After the firing stops during the conflict of war there is still work to do. That’s the experience Amidon native Benedict Benz had after he joined the forces in 1954.
By COLE BENZ | Herald Editor | email@example.com
After the firing stops during the conflict of war there is still work to do. That’s the experience Amidon native Benedict Benz had after he joined the forces in 1954. Though the conflict in the Korean War was nearing its end, the army was still needed for support around the world.
Enlisting as a 24 year old farmer, Benz joined the military because he anticipated being drafted anyway.
After penning his name on the dotted line, Benz left Amidon for Fargo. His train left at 5:30 a.m. and after making stops at every town along the way, he arrived in Fargo close to midnight that evening.
He would do his basic training in Missouri before heading to Fort Sam Houston in Texas. He was assigned to Ft. Sam Houston after a placement test recommended him for Medic duty.
From there he was deployed to Germany where the military used him and his crew wherever they were needed.
“We could go anywhere anybody needed, even civilians,” Benz said.
Some of the more important roles Benz had was while other soldiers were trying to clean up the areas that had been battle grounds just a few years prior. When teams would survey the land for buried land mines, he was on site in case of an accident, or another emergency situation.
Benz was on site at the International Firing Range overlooking the Baltic Sea.
Benz was charged with helping the German citizens if there was medical assistance needed. He recalls one story in which a motorcycle accident occurred just outside where he the medics were located. The accident involved civilians and the military medics responded.
Though World War II had been over for almost a decade, Benz said relations between the soldiers and the German citizens were something less than comfortable.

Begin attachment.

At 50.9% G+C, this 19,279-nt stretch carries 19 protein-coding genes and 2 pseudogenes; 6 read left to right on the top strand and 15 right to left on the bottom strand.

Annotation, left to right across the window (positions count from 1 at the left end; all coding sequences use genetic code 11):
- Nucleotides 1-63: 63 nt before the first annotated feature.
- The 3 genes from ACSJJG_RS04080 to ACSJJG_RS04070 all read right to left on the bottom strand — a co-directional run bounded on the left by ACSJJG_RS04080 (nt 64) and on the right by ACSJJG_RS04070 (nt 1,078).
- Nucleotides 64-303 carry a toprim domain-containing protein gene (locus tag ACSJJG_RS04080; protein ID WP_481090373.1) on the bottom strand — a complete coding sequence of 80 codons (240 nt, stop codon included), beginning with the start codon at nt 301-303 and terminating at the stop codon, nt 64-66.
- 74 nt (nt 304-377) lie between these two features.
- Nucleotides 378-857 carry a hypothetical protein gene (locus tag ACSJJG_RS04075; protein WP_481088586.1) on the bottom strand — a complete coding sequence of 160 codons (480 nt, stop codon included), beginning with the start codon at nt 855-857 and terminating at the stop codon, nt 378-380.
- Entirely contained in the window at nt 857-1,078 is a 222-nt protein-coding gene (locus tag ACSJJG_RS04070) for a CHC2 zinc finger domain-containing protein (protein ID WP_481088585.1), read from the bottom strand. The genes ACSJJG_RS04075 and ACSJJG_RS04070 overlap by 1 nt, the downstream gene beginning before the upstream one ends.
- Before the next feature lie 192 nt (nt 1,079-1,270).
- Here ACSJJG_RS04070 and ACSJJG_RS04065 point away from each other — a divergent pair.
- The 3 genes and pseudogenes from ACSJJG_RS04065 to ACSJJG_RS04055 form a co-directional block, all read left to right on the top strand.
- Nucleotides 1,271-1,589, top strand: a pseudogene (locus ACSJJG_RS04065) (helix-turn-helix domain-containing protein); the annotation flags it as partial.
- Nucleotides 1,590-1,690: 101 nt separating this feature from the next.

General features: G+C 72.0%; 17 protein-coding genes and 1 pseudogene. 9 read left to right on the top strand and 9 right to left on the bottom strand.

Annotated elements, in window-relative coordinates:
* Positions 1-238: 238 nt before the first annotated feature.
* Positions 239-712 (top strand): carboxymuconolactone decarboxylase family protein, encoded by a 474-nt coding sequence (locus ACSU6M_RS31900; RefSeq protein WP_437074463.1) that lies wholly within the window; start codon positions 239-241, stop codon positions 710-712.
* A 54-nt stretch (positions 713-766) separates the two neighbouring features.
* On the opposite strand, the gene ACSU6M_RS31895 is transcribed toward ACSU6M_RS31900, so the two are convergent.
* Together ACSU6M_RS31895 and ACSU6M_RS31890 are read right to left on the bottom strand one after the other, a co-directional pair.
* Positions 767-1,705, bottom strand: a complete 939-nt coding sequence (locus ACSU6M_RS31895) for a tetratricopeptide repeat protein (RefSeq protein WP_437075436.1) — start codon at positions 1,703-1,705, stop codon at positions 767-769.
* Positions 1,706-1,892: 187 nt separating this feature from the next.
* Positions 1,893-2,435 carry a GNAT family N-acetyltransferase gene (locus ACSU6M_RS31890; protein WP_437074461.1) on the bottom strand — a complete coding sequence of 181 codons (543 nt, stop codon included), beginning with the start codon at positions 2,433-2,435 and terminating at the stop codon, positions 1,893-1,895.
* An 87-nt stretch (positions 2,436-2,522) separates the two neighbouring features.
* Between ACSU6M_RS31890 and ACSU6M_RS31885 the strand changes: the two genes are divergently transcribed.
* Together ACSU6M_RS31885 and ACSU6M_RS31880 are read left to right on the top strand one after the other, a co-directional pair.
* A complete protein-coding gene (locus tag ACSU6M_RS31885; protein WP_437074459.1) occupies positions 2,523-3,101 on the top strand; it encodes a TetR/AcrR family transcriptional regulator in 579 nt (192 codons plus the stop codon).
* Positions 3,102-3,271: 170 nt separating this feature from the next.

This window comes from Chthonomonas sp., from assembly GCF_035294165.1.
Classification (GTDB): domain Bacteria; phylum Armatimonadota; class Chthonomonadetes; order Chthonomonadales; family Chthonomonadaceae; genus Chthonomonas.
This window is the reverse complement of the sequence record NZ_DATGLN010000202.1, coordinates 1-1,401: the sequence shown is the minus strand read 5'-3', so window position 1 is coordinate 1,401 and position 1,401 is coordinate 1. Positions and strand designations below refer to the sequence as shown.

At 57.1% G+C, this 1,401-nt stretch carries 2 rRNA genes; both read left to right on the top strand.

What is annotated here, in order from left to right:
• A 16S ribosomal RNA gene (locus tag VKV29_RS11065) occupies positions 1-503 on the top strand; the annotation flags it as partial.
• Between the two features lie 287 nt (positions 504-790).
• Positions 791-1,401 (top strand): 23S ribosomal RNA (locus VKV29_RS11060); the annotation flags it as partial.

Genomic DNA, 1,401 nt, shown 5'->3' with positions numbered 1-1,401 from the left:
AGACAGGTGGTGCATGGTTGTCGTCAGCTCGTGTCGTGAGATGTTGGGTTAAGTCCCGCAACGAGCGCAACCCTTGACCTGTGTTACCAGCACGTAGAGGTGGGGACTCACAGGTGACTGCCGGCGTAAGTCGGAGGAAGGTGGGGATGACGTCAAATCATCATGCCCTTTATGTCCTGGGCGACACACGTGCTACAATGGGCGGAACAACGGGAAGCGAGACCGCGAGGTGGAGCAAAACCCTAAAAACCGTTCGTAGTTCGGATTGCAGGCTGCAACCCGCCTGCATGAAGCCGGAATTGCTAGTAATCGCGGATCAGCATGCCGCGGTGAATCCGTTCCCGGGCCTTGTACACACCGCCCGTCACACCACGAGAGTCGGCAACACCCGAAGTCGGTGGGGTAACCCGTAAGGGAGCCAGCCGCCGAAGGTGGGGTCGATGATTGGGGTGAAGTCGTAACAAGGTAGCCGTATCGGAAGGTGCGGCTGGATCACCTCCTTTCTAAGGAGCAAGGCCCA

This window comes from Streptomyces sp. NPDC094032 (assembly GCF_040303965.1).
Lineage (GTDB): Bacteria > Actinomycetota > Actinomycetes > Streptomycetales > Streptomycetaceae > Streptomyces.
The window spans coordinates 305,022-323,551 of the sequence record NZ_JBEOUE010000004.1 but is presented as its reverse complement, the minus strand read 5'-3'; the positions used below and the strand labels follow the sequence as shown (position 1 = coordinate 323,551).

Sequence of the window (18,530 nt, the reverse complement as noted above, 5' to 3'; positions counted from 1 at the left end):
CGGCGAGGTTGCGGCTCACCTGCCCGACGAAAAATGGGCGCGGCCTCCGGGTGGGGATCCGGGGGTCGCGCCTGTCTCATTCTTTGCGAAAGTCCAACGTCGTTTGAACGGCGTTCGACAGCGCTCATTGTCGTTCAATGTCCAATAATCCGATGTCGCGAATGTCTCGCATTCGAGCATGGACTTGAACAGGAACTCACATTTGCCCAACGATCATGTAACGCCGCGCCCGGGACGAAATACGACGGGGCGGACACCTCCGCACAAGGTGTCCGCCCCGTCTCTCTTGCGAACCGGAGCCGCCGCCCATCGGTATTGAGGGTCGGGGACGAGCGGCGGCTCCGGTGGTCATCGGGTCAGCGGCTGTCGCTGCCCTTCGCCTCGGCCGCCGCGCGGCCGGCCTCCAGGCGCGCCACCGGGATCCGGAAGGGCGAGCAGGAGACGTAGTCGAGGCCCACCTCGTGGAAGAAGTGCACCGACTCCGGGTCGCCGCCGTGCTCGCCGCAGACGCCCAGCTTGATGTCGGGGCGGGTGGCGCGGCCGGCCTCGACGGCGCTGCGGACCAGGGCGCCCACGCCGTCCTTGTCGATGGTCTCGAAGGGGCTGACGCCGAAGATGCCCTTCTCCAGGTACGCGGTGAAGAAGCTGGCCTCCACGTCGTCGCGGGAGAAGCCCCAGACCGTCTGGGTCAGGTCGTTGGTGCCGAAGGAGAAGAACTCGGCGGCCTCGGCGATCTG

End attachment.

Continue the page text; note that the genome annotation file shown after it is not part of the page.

“They were a little impartial to us,” Benz said. “But they found out [that] we’ve done some good whenever they needed help.”
The assistance is something that Benz said the military hoped would mend the tattered relations between the United States and Germany.
Overall Benz said there were about 120 ambulances in his outfit. Though they were based in Germany, Benz said they could be sent anywhere assistance was needed.
He also said a great part of his experience was the friendships he gained.
“You make some good buddies,” Benz said.
He still keeps in contact with them to this day.
Benz made it to the rank of Corporal, and when he was finishing up his required service time his superior approached him with something in his hand. What was in his hand?
His Sergeant stripes.
All he had to do was re-enlist and he would have been promoted. He declined the opportunity, and according to Benz, went home to be with ‘sweetheart.’
Benz’s experience is one that many overlook when reading about the history of war and conflict.
Fences need mending and hearts need soothing, and the efforts Benz and his fellow troops made during a post war era are a display of how actions can say a lot more than words.